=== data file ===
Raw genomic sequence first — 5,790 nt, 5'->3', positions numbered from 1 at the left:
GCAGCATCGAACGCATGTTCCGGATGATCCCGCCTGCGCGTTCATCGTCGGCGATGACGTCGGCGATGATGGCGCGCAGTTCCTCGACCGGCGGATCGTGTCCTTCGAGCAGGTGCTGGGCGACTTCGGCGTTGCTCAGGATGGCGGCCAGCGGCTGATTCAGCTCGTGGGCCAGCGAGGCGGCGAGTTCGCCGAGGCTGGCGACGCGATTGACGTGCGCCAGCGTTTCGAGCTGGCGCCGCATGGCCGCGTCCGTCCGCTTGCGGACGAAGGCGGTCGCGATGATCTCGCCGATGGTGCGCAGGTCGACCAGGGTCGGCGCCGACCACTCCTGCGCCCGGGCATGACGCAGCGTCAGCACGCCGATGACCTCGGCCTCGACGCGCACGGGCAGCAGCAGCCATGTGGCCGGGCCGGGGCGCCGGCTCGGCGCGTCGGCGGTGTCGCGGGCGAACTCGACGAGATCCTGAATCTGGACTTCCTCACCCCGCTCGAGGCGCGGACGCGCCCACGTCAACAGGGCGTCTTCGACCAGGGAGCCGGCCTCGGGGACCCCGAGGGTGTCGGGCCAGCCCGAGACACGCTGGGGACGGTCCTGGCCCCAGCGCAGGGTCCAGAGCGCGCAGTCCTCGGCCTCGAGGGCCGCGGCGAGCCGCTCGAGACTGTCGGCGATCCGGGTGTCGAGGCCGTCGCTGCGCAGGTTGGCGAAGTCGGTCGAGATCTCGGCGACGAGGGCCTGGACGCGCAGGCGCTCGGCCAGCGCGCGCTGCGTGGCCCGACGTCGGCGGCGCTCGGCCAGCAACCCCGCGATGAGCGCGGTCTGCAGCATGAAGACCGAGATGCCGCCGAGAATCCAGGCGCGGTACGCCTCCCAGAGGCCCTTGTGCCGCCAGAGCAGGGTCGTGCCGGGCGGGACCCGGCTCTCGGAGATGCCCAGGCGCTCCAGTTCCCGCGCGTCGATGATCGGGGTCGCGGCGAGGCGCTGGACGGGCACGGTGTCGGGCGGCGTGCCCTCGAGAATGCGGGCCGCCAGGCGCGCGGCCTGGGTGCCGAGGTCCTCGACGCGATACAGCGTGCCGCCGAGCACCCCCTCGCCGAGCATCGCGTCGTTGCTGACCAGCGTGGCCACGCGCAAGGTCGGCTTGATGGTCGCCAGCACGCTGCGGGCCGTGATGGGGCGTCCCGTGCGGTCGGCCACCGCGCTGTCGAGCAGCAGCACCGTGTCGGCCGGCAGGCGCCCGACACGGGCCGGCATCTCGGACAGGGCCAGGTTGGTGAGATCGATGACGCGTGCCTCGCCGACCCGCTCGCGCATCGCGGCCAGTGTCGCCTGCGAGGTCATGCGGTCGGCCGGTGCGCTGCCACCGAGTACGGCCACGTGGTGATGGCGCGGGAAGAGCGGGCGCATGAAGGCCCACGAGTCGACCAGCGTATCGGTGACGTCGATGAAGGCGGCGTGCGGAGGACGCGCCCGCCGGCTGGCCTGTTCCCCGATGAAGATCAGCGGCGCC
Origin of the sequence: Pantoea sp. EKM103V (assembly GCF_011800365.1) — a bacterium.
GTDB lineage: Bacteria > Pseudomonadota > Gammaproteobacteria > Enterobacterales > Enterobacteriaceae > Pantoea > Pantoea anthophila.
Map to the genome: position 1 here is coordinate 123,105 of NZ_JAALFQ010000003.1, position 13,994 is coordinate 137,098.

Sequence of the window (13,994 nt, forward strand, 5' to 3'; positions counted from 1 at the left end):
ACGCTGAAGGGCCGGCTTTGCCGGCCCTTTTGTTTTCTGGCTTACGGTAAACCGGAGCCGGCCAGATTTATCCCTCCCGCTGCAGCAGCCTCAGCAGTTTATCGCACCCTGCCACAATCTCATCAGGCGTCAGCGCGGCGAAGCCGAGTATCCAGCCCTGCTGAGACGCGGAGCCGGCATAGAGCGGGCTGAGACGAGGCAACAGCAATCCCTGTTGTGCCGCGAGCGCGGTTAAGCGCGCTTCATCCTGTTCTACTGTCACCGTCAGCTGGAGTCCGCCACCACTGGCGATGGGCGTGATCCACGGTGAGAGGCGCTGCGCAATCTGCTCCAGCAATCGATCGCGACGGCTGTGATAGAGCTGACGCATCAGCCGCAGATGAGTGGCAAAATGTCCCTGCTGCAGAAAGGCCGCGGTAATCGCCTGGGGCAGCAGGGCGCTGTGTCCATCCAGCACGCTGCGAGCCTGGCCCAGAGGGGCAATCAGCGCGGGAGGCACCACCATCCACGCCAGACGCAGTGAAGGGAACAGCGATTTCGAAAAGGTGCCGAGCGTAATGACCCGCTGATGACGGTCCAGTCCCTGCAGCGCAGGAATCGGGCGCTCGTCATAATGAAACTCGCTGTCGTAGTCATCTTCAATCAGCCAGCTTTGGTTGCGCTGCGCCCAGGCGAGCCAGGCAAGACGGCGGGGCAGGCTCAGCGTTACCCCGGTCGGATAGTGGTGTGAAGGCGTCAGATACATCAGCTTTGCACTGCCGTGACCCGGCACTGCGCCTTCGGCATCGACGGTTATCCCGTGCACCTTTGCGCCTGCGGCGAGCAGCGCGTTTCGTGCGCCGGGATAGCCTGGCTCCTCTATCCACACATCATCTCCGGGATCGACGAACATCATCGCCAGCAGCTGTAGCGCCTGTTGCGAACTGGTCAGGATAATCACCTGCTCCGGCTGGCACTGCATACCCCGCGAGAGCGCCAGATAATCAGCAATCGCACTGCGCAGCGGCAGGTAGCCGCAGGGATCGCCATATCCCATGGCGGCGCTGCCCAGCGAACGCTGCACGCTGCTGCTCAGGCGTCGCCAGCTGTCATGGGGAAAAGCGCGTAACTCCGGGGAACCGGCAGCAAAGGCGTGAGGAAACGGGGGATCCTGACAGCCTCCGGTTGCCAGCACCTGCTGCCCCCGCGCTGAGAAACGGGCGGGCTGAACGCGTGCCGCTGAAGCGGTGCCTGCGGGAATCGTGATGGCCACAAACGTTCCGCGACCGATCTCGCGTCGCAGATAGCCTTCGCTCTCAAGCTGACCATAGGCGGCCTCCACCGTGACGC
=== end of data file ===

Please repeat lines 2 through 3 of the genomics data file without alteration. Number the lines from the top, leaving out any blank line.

GCAGCATCGAACGCATGTTCCGGATGATCCCGCCTGCGCGTTCATCGTCGGCGATGACGTCGGCGATGATGGCGCGCAGTTCCTCGACCGGCGGATCGTGTCCTTCGAGCAGGTGCTGGGCGACTTCGGCGTTGCTCAGGATGGCGGCCAGCGGCTGATTCAGCTCGTGGGCCAGCGAGGCGGCGAGTTCGCCGAGGCTGGCGACGCGATTGACGTGCGCCAGCGTTTCGAGCTGGCGCCGCATGGCCGCGTCCGTCCGCTTGCGGACGAAGGCGGTCGCGATGATCTCGCCGATGGTGCGCAGGTCGACCAGGGTCGGCGCCGACCACTCCTGCGCCCGGGCATGACGCAGCGTCAGCACGCCGATGACCTCGGCCTCGACGCGCACGGGCAGCAGCAGCCATGTGGCCGGGCCGGGGCGCCGGCTCGGCGCGTCGGCGGTGTCGCGGGCGAACTCGACGAGATCCTGAATCTGGACTTCCTCACCCCGCTCGAGGCGCGGACGCGCCCACGTCAACAGGGCGTCTTCGACCAGGGAGCCGGCCTCGGGGACCCCGAGGGTGTCGGGCCAGCCCGAGACACGCTGGGGACGGTCCTGGCCCCAGCGCAGGGTCCAGAGCGCGCAGTCCTCGGCCTCGAGGGCCGCGGCGAGCCGCTCGAGACTGTCGGCGATCCGGGTGTCGAGGCCGTCGCTGCGCAGGTTGGCGAAGTCGGTCGAGATCTCGGCGACGAGGGCCTGGACGCGCAGGCGCTCGGCCAGCGCGCGCTGCGTGGCCCGACGTCGGCGGCGCTCGGCCAGCAACCCCGCGATGAGCGCGGTCTGCAGCATGAAGACCGAGATGCCGCCGAGAATCCAGGCGCGGTACGCCTCCCAGAGGCCCTTGTGCCGCCAGAGCAGGGTCGTGCCGGGCGGGACCCGGCTCTCGGAGATGCCCAGGCGCTCCAGTTCCCGCGCGTCGATGATCGGGGTCGCGGCGAGGCGCTGGACGGGCACGGTGTCGGGCGGCGTGCCCTCGAGAATGCGGGCCGCCAGGCGCGCGGCCTGGGTGCCGAGGTCCTCGACGCGATACAGCGTGCCGCCGAGCACCCCCTCGCCGAGCATCGCGTCGTTGCTGACCAGCGTGGCCACGCGCAAGGTCGGCTTGATGGTCGCCAGCACGCTGCGGGCCGTGATGGGGCGTCCCGTGCGGTCGGCCACCGCGCTGTCGAGCAGCAGCACCGTGTCGGCCGGCAGGCGCCCGACACGGGCCGGCATCTCGGACAGGGCCAGGTTGGTGAGATCGATGACGCGTGCCTCGCCGACCCGCTCGCGCATCGCGGCCAGTGTCGCCTGCGAGGTCATGCGGTCGGCCGGTGCGCTGCCACCGAGTACGGCCACGTGGTGATGGCGCGGGAAGAGCGGGCGCATGAAGGCCCACGAGTCGACCAGCGTATCGGTGACGTCGATGAAGGCGGCGTGCGGAGGACGCGCCCGCCGGCTGGCCTGTTCCCCGATGAAGATCAGCGGCGCC
Origin of the sequence: Pantoea sp. EKM103V (assembly GCF_011800365.1) — a bacterium.